[Writing of his wife Katharine, who was planning the planting of bulbs in her garden even though she knew she likely would not live to see the spring.] There was something comical yet touching in her bedraggled appearance…. The small hunched-over figure, her studied absorption in the implausible notion that there would be yet another spring, oblivious to the ending of her own days, which she knew perfectly well was near at hand, sitting there with her detailed chart under those dark skies in dying October, calmly plotting the resurrection.
– E. B. White, Quoted in A Time to Live by Robert Raines
What the Day Gives
Suddenly, sun. Over my shoulder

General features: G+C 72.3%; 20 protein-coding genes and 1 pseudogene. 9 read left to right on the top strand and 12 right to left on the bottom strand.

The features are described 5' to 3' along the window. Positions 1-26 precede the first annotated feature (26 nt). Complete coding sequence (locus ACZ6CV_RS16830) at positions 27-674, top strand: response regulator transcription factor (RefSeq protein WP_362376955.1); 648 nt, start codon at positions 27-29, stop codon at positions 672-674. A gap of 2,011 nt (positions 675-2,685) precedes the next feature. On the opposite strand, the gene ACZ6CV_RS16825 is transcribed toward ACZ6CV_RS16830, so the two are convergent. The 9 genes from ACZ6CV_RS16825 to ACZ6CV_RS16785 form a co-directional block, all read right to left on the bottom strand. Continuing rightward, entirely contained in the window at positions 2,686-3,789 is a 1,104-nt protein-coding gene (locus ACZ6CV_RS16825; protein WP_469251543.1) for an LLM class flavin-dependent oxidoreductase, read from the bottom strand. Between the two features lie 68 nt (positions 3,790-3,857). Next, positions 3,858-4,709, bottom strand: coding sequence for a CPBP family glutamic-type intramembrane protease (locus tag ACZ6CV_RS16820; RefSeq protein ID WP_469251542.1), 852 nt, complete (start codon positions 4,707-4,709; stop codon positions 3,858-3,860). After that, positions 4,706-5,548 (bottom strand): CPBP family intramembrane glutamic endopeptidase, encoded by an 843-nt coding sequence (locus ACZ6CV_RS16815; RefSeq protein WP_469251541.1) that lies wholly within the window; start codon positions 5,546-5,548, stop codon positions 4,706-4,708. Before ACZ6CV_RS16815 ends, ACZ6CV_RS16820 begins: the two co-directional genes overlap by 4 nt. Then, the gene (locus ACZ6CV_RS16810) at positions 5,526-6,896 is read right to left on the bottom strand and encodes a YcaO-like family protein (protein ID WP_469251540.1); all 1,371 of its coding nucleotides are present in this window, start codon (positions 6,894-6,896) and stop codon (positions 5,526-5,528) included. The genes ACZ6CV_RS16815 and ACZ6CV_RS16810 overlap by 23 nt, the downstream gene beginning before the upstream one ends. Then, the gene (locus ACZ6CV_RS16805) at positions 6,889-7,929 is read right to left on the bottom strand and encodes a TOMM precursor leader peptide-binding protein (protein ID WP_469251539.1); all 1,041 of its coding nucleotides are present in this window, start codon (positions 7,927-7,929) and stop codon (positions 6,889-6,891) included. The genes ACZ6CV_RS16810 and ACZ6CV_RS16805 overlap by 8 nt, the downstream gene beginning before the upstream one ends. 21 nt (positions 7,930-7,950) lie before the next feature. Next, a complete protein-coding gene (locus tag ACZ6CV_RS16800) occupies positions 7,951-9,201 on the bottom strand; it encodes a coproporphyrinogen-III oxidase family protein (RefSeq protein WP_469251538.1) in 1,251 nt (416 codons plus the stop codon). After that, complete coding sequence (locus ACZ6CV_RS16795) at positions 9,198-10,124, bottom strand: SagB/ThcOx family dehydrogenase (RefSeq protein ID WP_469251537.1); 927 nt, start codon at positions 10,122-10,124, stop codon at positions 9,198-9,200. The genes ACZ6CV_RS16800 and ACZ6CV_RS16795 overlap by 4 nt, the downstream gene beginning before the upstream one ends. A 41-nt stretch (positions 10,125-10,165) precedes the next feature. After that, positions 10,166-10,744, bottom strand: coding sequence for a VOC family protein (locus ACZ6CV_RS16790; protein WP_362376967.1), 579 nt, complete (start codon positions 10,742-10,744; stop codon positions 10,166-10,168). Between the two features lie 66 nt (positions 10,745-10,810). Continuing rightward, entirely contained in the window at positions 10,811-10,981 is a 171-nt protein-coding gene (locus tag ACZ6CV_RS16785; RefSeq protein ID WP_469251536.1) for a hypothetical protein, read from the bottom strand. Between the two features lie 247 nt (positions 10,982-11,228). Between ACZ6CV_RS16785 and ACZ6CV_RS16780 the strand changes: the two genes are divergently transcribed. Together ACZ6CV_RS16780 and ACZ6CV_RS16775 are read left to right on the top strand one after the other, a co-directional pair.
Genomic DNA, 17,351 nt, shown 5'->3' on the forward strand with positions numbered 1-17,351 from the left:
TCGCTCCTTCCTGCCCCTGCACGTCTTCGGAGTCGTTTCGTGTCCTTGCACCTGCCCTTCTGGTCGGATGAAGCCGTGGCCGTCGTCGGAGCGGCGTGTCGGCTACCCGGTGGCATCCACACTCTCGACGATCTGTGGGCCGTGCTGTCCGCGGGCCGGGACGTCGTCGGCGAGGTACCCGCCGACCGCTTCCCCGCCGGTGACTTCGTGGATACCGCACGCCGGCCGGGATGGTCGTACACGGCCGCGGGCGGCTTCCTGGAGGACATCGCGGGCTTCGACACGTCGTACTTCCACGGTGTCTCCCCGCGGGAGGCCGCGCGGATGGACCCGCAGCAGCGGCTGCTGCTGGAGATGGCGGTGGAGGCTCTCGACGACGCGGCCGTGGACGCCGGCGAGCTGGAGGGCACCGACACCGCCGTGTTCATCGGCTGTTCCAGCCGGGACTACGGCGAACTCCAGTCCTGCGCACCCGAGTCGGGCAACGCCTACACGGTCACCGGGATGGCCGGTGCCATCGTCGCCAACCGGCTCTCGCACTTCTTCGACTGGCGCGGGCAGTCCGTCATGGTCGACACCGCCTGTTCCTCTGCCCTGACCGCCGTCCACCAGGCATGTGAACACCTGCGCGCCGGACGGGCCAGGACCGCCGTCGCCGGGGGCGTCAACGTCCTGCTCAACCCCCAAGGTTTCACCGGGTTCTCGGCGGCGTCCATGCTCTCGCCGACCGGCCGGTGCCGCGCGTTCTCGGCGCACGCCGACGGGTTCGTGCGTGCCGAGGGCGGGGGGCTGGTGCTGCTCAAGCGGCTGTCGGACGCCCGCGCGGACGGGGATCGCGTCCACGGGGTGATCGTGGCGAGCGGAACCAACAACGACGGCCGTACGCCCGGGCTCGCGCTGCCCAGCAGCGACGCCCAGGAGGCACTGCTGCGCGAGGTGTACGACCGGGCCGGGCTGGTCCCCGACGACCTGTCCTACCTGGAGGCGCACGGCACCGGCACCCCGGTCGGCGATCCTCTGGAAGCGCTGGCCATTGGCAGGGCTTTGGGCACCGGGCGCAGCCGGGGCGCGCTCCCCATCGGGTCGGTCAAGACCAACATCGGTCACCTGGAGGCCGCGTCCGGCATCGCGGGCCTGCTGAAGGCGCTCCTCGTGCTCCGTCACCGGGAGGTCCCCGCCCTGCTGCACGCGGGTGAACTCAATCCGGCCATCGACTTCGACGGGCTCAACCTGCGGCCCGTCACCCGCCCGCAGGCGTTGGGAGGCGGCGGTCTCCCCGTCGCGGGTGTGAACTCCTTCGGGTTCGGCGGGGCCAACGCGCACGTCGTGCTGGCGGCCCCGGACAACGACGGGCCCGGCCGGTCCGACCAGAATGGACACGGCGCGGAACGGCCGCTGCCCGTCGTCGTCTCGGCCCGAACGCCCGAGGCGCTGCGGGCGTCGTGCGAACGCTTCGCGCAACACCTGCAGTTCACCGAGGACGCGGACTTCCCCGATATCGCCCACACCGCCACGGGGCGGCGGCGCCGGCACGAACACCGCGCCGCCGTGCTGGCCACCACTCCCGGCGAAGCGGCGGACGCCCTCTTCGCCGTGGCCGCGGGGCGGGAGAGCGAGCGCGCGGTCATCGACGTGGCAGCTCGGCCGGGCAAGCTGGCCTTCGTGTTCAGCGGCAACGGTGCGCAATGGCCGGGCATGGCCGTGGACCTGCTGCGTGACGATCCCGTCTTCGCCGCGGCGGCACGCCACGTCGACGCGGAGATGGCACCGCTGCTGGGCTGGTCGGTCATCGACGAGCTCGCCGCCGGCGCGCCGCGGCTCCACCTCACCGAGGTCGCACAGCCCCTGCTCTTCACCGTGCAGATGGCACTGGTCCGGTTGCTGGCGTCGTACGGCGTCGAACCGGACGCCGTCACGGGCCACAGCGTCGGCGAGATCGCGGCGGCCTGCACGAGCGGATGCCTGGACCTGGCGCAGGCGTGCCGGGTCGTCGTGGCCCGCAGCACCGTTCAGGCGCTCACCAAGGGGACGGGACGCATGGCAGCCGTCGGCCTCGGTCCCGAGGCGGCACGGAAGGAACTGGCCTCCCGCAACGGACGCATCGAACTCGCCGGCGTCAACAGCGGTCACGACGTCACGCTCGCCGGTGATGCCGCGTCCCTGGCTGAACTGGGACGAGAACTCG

in the middle of gray November
what I hoped to do comes back,
Across the street the fiery trees
hold onto their leaves,
red and gold in the final months
of this unfinished year,
they offer blazing riddles..
In the frozen fields of my life
there are no shortcuts to spring,
but stories of great birds in migration
carrying small ones on their backs,
predators flying next to warblers
they would, in a different season, eat.
Stunned by the astonishing mix in this uneasy world
that plunges in a single day from despair
to hope and back again, I commend my life
to Ruskin’s difficult duty of delight,
and to that most beautiful form of courage,
to be happy.
– Jeanne Lohmann, The Light of Invisible Bodies